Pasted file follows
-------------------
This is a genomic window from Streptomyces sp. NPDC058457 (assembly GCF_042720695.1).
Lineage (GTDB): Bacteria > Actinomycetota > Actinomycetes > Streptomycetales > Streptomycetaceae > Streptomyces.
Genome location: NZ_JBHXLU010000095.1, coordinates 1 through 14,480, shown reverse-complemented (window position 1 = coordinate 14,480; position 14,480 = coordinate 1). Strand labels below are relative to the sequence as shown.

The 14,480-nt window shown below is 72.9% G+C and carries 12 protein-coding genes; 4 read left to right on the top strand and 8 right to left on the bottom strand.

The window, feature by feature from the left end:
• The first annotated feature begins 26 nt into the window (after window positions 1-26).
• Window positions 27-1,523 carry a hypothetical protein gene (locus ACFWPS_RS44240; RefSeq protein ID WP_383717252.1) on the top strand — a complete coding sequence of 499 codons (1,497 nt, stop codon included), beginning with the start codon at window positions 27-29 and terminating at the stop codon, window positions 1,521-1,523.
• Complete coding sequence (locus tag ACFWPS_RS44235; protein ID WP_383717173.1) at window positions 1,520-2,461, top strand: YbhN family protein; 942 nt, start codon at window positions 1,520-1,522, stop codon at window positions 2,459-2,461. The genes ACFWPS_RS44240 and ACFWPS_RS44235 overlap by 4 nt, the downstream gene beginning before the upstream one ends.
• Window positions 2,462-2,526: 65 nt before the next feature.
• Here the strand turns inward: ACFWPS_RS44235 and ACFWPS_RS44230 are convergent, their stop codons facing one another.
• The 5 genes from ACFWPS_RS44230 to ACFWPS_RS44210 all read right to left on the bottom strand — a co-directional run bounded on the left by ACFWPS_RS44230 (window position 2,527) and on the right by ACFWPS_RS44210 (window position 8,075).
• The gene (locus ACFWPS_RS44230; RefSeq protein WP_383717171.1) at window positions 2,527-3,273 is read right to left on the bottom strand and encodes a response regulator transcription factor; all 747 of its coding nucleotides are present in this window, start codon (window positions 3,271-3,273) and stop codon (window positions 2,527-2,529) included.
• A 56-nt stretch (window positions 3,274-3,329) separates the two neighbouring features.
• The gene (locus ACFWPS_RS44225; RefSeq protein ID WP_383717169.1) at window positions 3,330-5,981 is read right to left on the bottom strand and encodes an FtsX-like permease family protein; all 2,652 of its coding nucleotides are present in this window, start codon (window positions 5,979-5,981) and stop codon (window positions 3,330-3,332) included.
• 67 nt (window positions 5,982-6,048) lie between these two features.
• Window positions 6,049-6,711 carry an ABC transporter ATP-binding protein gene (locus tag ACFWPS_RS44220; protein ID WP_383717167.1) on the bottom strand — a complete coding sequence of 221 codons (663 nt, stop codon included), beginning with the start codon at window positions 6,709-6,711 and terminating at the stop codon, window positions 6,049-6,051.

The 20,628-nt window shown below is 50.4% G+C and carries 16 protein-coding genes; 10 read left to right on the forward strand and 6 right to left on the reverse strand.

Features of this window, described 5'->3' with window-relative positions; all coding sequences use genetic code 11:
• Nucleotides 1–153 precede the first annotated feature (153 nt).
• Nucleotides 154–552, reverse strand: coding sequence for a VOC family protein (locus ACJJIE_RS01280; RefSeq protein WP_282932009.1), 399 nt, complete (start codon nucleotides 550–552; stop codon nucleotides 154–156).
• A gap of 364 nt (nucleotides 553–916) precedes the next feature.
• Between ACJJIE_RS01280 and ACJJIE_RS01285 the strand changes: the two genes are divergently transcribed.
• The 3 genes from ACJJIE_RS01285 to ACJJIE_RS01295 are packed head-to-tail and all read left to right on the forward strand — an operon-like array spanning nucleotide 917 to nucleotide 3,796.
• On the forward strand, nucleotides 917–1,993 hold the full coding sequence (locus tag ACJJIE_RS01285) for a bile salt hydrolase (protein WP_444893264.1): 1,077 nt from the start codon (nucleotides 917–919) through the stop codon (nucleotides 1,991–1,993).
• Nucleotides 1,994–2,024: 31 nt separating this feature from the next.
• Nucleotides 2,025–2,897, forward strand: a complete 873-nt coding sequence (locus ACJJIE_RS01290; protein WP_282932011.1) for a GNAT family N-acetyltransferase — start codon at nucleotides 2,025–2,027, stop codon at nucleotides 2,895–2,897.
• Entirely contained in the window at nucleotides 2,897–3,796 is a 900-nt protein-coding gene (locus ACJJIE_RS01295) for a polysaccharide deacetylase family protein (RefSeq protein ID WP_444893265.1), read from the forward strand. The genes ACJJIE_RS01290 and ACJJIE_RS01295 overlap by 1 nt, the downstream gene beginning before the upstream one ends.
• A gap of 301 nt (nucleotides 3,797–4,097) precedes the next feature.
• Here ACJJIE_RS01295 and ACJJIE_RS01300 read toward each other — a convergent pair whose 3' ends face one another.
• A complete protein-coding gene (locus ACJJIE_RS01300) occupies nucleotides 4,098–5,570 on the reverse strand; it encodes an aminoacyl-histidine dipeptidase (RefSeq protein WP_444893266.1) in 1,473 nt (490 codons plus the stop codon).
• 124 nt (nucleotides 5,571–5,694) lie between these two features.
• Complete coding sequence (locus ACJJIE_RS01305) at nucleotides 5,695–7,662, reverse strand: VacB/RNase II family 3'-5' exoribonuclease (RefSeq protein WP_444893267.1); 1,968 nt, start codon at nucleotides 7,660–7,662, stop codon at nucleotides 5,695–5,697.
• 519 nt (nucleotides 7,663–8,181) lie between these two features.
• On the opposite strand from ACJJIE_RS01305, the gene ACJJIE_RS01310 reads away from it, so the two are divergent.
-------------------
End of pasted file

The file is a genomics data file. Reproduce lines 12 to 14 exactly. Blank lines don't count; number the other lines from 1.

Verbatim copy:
• The gene (locus ACFWPS_RS44230; RefSeq protein WP_383717171.1) at window positions 2,527-3,273 is read right to left on the bottom strand and encodes a response regulator transcription factor; all 747 of its coding nucleotides are present in this window, start codon (window positions 3,271-3,273) and stop codon (window positions 2,527-2,529) included.
• A 56-nt stretch (window positions 3,274-3,329) separates the two neighbouring features.
• The gene (locus ACFWPS_RS44225; RefSeq protein ID WP_383717169.1) at window positions 3,330-5,981 is read right to left on the bottom strand and encodes an FtsX-like permease family protein; all 2,652 of its coding nucleotides are present in this window, start codon (window positions 5,979-5,981) and stop codon (window positions 3,330-3,332) included.